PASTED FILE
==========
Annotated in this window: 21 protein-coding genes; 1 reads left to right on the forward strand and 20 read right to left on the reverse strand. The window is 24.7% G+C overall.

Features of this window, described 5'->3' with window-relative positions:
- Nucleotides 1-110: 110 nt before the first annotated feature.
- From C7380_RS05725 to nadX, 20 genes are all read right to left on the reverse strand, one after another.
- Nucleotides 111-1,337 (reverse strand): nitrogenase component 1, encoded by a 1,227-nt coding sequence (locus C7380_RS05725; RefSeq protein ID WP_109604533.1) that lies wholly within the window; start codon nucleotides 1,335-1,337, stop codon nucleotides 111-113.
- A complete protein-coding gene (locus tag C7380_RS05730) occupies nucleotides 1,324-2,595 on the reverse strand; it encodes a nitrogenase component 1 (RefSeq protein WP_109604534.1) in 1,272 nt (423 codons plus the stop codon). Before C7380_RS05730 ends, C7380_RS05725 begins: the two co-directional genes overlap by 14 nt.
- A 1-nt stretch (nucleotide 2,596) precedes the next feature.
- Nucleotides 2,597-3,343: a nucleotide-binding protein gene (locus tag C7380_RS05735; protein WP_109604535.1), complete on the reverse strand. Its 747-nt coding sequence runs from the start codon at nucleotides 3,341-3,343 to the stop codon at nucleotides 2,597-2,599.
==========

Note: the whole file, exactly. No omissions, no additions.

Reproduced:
Annotated in this window: 21 protein-coding genes; 1 reads left to right on the forward strand and 20 read right to left on the reverse strand. The window is 24.7% G+C overall.

Features of this window, described 5'->3' with window-relative positions:
- Nucleotides 1-110: 110 nt before the first annotated feature.
- From C7380_RS05725 to nadX, 20 genes are all read right to left on the reverse strand, one after another.
- Nucleotides 111-1,337 (reverse strand): nitrogenase component 1, encoded by a 1,227-nt coding sequence (locus C7380_RS05725; RefSeq protein ID WP_109604533.1) that lies wholly within the window; start codon nucleotides 1,335-1,337, stop codon nucleotides 111-113.
- A complete protein-coding gene (locus tag C7380_RS05730) occupies nucleotides 1,324-2,595 on the reverse strand; it encodes a nitrogenase component 1 (RefSeq protein WP_109604534.1) in 1,272 nt (423 codons plus the stop codon). Before C7380_RS05730 ends, C7380_RS05725 begins: the two co-directional genes overlap by 14 nt.
- A 1-nt stretch (nucleotide 2,596) precedes the next feature.
- Nucleotides 2,597-3,343: a nucleotide-binding protein gene (locus tag C7380_RS05735; protein WP_109604535.1), complete on the reverse strand. Its 747-nt coding sequence runs from the start codon at nucleotides 3,341-3,343 to the stop codon at nucleotides 2,597-2,599.